07-17-2024  8:28 am   •   PDX and SEA Weather

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NORTHWEST NEWS

The Top Draft Pick of the Mariners Pitches Lefty and Righty. Jurrangelo Cijntje Wants to Keep It Up

Cijntje threw right-handed to lefties more often in 2024 but said it was because of discomfort in his left side. The Mariners say they want Cijntje to decide how to proceed as a righty and/or lefty as a pro. He says he wants to continue pitching from both sides.

Wildfire Risk Rises as Western States Dry out Amid Ongoing Heat Wave Baking Most of the US

Blazes are burning in Oregon, where the governor issued an emergency authorization allowing additional firefighting resources to be deployed. More than 142 million people around the U.S. were under heat alerts Wednesday, especially across the West, where dozens of locations tied or broke heat records.

Forum Explores Dangerous Intersection of Brain Injury and Law Enforcement

The Portland Committee on Community-Engaged Policing hosted event with medical, legal and first-hand perspectives.

2 Men Drown in Glacier National Park Over the July 4 Holiday Weekend

 A 26-year-old man from India slipped on rocks and was swept away in Avalanche Creek on Saturday morning. His body has not been recovered. And a 28-year-old man from Nepal who was not an experienced swimmer drowned in Lake McDonald near Sprague Creek Campground on Saturday evening. His body was recovered by a sheriff's dive team.

NEWS BRIEFS

UNCF Celebrating 80 Years of Transforming Lives

The UNCF Each One Teach One Luncheon is Sunday, July 21, 2-5 p.m., Hyatt Regency at the Oregon Convention Center. ...

Interstate Bridge Replacement Program Awarded $1.499 Billion

Federal support again demonstrates multimodal replacement of the Interstate Bridge is a national priority ...

Echohawk Selected for Small Business Regulatory Fairness Board

Indigenous woman and executive leader of Snoqualmie-owned enterprise to serve on national board advancing regulatory fairness and...

HUD Reaches Settlement to Ensure Equal Opportunity in the Appraisal Profession

The U.S. Department of Housing and Urban Development (HUD) announced today that it has entered into an historic Conciliation...

HUD Expands Program to Help Homeowners Repair Homes

The newly updated Federal Housing Administration Program will assist families looking for affordable financing to repair, purchase, or...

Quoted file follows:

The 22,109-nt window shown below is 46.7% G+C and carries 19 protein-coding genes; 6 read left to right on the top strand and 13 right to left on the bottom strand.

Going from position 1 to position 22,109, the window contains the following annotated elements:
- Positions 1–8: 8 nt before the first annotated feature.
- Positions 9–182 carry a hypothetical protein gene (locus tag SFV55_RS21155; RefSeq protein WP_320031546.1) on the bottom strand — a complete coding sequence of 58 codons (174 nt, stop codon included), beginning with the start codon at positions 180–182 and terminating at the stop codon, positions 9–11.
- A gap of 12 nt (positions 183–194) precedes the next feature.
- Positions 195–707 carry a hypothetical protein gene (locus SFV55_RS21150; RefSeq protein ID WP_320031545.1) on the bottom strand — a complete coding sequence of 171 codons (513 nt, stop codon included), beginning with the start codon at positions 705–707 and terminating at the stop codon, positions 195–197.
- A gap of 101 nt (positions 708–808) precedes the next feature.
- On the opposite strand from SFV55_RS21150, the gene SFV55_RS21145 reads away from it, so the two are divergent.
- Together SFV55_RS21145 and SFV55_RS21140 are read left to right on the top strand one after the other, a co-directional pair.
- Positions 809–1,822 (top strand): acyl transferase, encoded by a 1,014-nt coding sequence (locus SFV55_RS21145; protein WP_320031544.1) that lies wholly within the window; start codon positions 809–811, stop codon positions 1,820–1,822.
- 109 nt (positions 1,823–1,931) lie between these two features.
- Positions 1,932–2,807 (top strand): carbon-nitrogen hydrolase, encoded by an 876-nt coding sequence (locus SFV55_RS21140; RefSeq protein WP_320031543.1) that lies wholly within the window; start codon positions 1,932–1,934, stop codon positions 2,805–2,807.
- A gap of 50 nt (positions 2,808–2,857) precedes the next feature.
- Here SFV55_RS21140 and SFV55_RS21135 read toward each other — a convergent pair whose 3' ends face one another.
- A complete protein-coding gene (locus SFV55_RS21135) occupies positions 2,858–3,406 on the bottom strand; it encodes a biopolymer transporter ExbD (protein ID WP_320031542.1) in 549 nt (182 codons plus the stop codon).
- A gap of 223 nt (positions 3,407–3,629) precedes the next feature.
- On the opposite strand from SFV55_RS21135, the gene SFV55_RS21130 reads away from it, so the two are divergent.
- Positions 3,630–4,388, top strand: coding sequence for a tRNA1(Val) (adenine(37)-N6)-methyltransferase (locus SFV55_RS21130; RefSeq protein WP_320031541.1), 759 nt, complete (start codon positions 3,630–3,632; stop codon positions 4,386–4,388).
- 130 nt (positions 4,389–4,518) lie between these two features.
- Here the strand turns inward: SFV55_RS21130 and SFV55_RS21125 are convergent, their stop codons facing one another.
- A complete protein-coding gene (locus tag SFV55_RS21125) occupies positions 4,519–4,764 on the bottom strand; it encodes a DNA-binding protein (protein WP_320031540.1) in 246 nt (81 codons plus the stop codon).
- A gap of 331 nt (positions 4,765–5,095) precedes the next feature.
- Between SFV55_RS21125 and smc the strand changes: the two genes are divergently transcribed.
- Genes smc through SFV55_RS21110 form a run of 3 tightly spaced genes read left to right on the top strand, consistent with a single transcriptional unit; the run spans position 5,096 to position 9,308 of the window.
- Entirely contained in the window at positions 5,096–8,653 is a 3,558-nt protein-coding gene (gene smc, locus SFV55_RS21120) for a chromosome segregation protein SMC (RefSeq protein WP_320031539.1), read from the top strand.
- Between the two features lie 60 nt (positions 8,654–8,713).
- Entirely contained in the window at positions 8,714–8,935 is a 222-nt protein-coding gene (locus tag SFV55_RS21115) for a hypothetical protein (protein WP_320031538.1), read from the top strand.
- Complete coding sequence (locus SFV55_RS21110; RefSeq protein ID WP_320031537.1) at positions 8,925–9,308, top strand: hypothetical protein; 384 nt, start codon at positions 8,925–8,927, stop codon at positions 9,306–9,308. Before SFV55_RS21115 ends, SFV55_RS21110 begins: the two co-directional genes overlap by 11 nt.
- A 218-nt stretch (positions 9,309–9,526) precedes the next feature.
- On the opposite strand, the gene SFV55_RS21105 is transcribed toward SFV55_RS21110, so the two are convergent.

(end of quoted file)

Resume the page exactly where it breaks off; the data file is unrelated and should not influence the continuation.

Money from Washington's landmark climate law will help tribes face rising seas, climate change

SEATTLE (AP) — Tens of millions of dollars raised by a landmark climate law in Washington state will go to Native American tribes that are at risk from climate change and rising sea levels to help them move to higher ground, install solar panels, buy electric vehicles and restore wetlands, Gov....

2nd Washington man pleads not guilty in 2022 attacks on Oregon electrical grids

PORTLAND, Ore. (AP) — A second Washington state man has pleaded not guilty to federal charges accusing him of damaging power substations in Oregon in 2022. Tacoma resident Zachary Rosenthal, 33, pleaded not guilty in federal court in Portland on Tuesday to three counts of damaging...

Missouri governor says new public aid plan in the works for Chiefs, Royals stadiums

JEFFERSON CITY, Mo. (AP) — Missouri Gov. Mike Parson said Thursday that he expects the state to put together an aid plan by the end of the year to try to keep the Kansas City Chiefs and Royals from being lured across state lines to new stadiums in Kansas. Missouri's renewed efforts...

Kansas governor signs bills enabling effort to entice Chiefs and Royals with new stadiums

TOPEKA, Kan. (AP) — Kansas' governor signed legislation Friday enabling the state to lure the Super Bowl champion Kansas City Chiefs and Major League Baseball's Royals away from neighboring Missouri by helping the teams pay for new stadiums. Gov. Laura Kelly's action came three days...

OPINION

The 900-Page Guide to Snuffing Out American Democracy

What if there was a blueprint for a future presidential administration to unilaterally lay waste to our constitutional order and turn America from a democracy into an autocracy in one fell swoop? That is what one far-right think tank and its contributors...

SCOTUS Decision Seizes Power to Decide Federal Regulations: Hard-Fought Consumer Victories Now at Risk

For Black and Latino Americans, this power-grab by the court throws into doubt and potentially weakens current agency rules that sought to bring us closer to the nation’s promises of freedom and justice for all. In two particular areas – fair housing and...

Minding the Debate: What’s Happening to Our Brains During Election Season

The June 27 presidential debate is the real start of the election season, when more Americans start to pay attention. It’s when partisan rhetoric runs hot and emotions run high. It’s also a chance for us, as members of a democratic republic. How? By...